The warming weather and sunny skies have everyone eager for summer. Many of us are looking forward to the smell of a campfire, the sound of wind rustling through the trees, and the taste of roasted marshmallows. These are all sensations many Albertans have experienced and enjoyed. Get ready to pay more for that experience this summer.
The Alberta government has introduced an increase in user fees for campsites for 2021. According to a Global News article from March 4, “In the Alberta budget tabled Feb. 25, the province is raising camping fees by $1 to $3 in 2021-22.” A Daily Hive article notes, “As outlined on the Alberta Parks’ website, camping fees vary by site and services. There is a $12 non-refundable booking fee for every reservation in addition to nightly costs. Basic sites run from $8 to $29 per night, while hookups such as water, sewer, or electricity each add another $8 per night.”
After a year that has put a strain on nearly everyone’s income, an increase of even a few dollars will be heavily felt, and it will be felt the most by low-income Albertans who will see one of the few low-cost activities get more expensive. This comes at a time when record numbers of Albertans are unemployed or recovering from lost work due to the pandemic. Insurance rates have increased, cost of living has increased, and the prospect of even more job losses is on the horizon.
As a kid, camping was one of the few family activities we could afford to do as a family because my mom single-handedly raised two kids. I treasure those camping memories when we were able to get out of town together. We couldn’t afford long hotel stays or plane tickets, so all we had was camping. I remember a summer when the fees for camping had increased. My mom didn’t know about it ahead of time so when we arrived, she was upset. When you are a low-income household, even a small increase makes a big impact on your budget. My mom told us we could only stay three days instead of five. We were justifiably upset, as kids can be, that our one summer vacation trip was being cut short. I remember the pained look on my mom’s face as she told us the news, her eyes slightly watery from tears.
Raising camping fees without a way for low-income Albertans to offset the extra cost is a slap in the face to many Albertans already dealing with reduced incomes due to the pandemic. The justification is increased maintenance costs, but that doesn’t fly when a government can fund a “war room”to protect the oil and gas industry, and spend another $1.5 billion in preferred equity investment, with a $6 billion loan guarantee on a pipeline gamble they lost. It is hard, then, to accept this government can’t find a way to keep camping costs at the same rate.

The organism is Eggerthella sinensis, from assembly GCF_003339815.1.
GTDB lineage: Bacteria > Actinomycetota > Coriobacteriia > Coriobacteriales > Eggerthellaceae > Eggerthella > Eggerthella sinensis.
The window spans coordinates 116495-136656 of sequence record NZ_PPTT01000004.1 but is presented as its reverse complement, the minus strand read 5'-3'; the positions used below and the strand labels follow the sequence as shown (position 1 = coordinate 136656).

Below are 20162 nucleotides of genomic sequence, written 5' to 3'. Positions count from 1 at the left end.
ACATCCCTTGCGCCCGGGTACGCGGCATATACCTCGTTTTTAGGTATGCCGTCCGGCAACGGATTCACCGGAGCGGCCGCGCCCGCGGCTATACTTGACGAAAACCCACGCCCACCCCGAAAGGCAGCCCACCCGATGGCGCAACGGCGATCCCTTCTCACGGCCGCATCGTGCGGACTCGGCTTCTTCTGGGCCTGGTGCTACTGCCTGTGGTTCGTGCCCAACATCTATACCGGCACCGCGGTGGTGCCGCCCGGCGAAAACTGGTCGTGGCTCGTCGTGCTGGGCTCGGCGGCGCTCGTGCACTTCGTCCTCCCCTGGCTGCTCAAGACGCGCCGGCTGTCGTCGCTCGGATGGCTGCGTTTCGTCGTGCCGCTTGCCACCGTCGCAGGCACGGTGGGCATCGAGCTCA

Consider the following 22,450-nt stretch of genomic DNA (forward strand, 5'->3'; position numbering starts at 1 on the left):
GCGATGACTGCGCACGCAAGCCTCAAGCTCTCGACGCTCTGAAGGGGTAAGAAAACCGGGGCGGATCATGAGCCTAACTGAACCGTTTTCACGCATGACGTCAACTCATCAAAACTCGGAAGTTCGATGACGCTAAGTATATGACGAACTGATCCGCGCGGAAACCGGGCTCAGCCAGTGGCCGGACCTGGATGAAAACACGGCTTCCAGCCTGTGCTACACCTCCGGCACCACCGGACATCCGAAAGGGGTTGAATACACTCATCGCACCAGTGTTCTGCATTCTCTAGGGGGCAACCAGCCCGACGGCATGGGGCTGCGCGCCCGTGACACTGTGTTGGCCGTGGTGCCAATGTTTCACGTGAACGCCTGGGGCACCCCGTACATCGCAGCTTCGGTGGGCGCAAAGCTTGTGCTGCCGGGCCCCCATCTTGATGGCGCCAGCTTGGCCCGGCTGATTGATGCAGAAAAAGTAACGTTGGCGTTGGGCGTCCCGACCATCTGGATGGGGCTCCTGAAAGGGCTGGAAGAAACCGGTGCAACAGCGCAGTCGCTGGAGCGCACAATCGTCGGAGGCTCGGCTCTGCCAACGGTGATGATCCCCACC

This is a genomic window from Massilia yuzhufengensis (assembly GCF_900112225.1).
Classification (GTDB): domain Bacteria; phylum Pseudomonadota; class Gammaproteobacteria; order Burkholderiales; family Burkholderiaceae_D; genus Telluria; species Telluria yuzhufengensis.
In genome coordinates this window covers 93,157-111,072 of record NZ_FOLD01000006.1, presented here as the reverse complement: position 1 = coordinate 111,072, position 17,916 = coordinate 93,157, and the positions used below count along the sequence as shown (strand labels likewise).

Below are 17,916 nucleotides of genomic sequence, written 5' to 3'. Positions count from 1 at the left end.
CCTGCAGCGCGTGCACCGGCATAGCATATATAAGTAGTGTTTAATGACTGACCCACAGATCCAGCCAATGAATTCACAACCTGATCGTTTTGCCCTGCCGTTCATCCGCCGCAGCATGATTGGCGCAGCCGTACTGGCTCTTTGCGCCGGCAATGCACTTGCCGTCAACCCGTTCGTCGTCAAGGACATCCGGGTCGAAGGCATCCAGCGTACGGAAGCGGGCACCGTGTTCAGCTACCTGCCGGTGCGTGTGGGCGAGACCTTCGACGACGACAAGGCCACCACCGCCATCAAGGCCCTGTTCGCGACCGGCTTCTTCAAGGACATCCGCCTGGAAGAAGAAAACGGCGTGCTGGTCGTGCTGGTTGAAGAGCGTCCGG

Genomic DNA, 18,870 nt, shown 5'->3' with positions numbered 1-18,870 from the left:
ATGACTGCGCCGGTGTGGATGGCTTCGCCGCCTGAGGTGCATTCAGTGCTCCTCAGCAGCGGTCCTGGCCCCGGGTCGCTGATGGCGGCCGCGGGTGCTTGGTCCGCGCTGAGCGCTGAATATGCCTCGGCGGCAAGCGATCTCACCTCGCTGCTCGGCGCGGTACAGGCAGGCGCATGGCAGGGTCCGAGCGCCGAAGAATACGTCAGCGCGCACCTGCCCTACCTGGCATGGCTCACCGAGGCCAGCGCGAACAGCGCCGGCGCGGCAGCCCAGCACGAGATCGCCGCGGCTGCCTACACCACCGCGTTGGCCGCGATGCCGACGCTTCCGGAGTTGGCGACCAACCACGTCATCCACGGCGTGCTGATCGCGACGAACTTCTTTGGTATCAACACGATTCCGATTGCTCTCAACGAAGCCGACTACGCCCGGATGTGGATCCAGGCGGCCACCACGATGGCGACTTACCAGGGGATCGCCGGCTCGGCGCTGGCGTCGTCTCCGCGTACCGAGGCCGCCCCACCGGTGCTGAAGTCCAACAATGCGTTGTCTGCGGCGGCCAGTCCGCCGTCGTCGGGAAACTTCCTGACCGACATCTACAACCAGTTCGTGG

The UCP are estimating the increase in camping fees will bring in an additional $20 million in 2021, but the numbers don’t add up, even when factoring in the exceptionally high use we saw in 2020. Many provinces offer discounted camping rates for low-income residents. Our neighbouring province, British Columbia, offers lower rates for seniors and those with a disability. We should be offering a similar program here, not increasing costs. The Leisure Access Pass program gives low-income Edmontonians access to the city’s recreation centres and pools at a discounted rate. This could be used as a framework for all low-income Albertans, including seniors, those on disability support, and single parents like my mom.Studies have confirmed, time and time again, that being in the outdoors and connecting with nature has huge benefits for our physical and mental health. We hear the constant refrain of how important mental health is and yet those very same people are making it more difficult to access one of the key things we need for that good mental health. All Albertans should be able to easily and respectfully enjoy the natural world at low to no cost. For those of us who live in the city, it is even more important to reconnect with the natural world. It is ours, and it is there for us to explore, experience, and enjoy.